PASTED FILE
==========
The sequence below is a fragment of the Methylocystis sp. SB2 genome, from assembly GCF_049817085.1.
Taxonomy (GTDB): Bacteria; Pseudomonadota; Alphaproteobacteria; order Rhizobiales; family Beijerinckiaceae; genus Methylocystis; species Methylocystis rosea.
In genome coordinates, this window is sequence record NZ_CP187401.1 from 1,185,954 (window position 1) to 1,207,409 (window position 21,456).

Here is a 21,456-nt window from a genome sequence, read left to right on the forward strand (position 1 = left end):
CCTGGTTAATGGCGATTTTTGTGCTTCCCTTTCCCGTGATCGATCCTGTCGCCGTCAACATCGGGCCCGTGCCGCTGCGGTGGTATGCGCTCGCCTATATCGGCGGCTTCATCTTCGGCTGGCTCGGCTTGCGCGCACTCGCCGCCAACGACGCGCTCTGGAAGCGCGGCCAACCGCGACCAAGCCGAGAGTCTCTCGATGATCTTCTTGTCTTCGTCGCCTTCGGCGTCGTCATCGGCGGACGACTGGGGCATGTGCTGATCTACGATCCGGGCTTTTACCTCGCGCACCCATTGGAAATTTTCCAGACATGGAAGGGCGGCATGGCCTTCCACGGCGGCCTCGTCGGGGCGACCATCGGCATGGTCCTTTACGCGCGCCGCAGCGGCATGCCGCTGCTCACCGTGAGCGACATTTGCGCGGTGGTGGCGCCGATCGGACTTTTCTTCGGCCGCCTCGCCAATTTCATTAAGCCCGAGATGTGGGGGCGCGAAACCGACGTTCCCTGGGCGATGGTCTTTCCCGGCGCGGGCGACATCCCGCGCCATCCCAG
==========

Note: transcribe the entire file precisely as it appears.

The sequence below is a fragment of the Methylocystis sp. SB2 genome, from assembly GCF_049817085.1.
Taxonomy (GTDB): Bacteria; Pseudomonadota; Alphaproteobacteria; order Rhizobiales; family Beijerinckiaceae; genus Methylocystis; species Methylocystis rosea.
In genome coordinates, this window is sequence record NZ_CP187401.1 from 1,185,954 (window position 1) to 1,207,409 (window position 21,456).

Here is a 21,456-nt window from a genome sequence, read left to right on the forward strand (position 1 = left end):
CCTGGTTAATGGCGATTTTTGTGCTTCCCTTTCCCGTGATCGATCCTGTCGCCGTCAACATCGGGCCCGTGCCGCTGCGGTGGTATGCGCTCGCCTATATCGGCGGCTTCATCTTCGGCTGGCTCGGCTTGCGCGCACTCGCCGCCAACGACGCGCTCTGGAAGCGCGGCCAACCGCGACCAAGCCGAGAGTCTCTCGATGATCTTCTTGTCTTCGTCGCCTTCGGCGTCGTCATCGGCGGACGACTGGGGCATGTGCTGATCTACGATCCGGGCTTTTACCTCGCGCACCCATTGGAAATTTTCCAGACATGGAAGGGCGGCATGGCCTTCCACGGCGGCCTCGTCGGGGCGACCATCGGCATGGTCCTTTACGCGCGCCGCAGCGGCATGCCGCTGCTCACCGTGAGCGACATTTGCGCGGTGGTGGCGCCGATCGGACTTTTCTTCGGCCGCCTCGCCAATTTCATTAAGCCCGAGATGTGGGGGCGCGAAACCGACGTTCCCTGGGCGATGGTCTTTCCCGGCGCGGGCGACATCCCGCGCCATCCCAG